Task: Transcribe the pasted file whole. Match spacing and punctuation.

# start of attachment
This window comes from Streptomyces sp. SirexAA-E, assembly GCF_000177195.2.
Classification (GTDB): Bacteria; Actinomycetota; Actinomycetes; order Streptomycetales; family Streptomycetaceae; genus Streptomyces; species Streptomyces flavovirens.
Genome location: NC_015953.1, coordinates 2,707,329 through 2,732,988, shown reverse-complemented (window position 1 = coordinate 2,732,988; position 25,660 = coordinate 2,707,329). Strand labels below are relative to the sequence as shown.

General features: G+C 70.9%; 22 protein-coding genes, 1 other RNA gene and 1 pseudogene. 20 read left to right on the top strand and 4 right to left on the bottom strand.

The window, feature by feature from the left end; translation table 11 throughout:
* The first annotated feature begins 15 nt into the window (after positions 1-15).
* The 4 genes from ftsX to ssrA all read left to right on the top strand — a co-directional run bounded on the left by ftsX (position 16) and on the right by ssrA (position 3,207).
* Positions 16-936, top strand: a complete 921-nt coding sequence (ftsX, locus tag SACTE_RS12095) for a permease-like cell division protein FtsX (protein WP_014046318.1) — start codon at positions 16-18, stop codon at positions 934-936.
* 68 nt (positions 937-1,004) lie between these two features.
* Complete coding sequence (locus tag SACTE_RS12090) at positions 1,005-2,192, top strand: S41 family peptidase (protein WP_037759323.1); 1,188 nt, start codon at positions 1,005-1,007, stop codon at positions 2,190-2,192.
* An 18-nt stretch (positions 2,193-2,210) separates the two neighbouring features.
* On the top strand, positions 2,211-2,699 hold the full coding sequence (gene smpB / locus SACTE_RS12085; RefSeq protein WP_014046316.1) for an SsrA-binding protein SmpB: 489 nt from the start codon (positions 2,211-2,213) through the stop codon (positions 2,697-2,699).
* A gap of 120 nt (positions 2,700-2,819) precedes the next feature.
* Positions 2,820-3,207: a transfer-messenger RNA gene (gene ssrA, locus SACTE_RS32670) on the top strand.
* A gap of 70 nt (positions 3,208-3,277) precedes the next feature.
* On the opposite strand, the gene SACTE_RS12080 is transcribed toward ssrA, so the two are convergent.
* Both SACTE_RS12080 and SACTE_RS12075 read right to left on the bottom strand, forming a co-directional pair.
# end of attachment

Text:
This window comes from Streptomyces sp. SirexAA-E, assembly GCF_000177195.2.
Classification (GTDB): Bacteria; Actinomycetota; Actinomycetes; order Streptomycetales; family Streptomycetaceae; genus Streptomyces; species Streptomyces flavovirens.
Genome location: NC_015953.1, coordinates 2,707,329 through 2,732,988, shown reverse-complemented (window position 1 = coordinate 2,732,988; position 25,660 = coordinate 2,707,329). Strand labels below are relative to the sequence as shown.

General features: G+C 70.9%; 22 protein-coding genes, 1 other RNA gene and 1 pseudogene. 20 read left to right on the top strand and 4 right to left on the bottom strand.

The window, feature by feature from the left end; translation table 11 throughout:
* The first annotated feature begins 15 nt into the window (after positions 1-15).
* The 4 genes from ftsX to ssrA all read left to right on the top strand — a co-directional run bounded on the left by ftsX (position 16) and on the right by ssrA (position 3,207).
* Positions 16-936, top strand: a complete 921-nt coding sequence (ftsX, locus tag SACTE_RS12095) for a permease-like cell division protein FtsX (protein WP_014046318.1) — start codon at positions 16-18, stop codon at positions 934-936.
* 68 nt (positions 937-1,004) lie between these two features.
* Complete coding sequence (locus tag SACTE_RS12090) at positions 1,005-2,192, top strand: S41 family peptidase (protein WP_037759323.1); 1,188 nt, start codon at positions 1,005-1,007, stop codon at positions 2,190-2,192.
* An 18-nt stretch (positions 2,193-2,210) separates the two neighbouring features.
* On the top strand, positions 2,211-2,699 hold the full coding sequence (gene smpB / locus SACTE_RS12085; RefSeq protein WP_014046316.1) for an SsrA-binding protein SmpB: 489 nt from the start codon (positions 2,211-2,213) through the stop codon (positions 2,697-2,699).
* A gap of 120 nt (positions 2,700-2,819) precedes the next feature.
* Positions 2,820-3,207: a transfer-messenger RNA gene (gene ssrA, locus SACTE_RS32670) on the top strand.
* A gap of 70 nt (positions 3,208-3,277) precedes the next feature.
* On the opposite strand, the gene SACTE_RS12080 is transcribed toward ssrA, so the two are convergent.
* Both SACTE_RS12080 and SACTE_RS12075 read right to left on the bottom strand, forming a co-directional pair.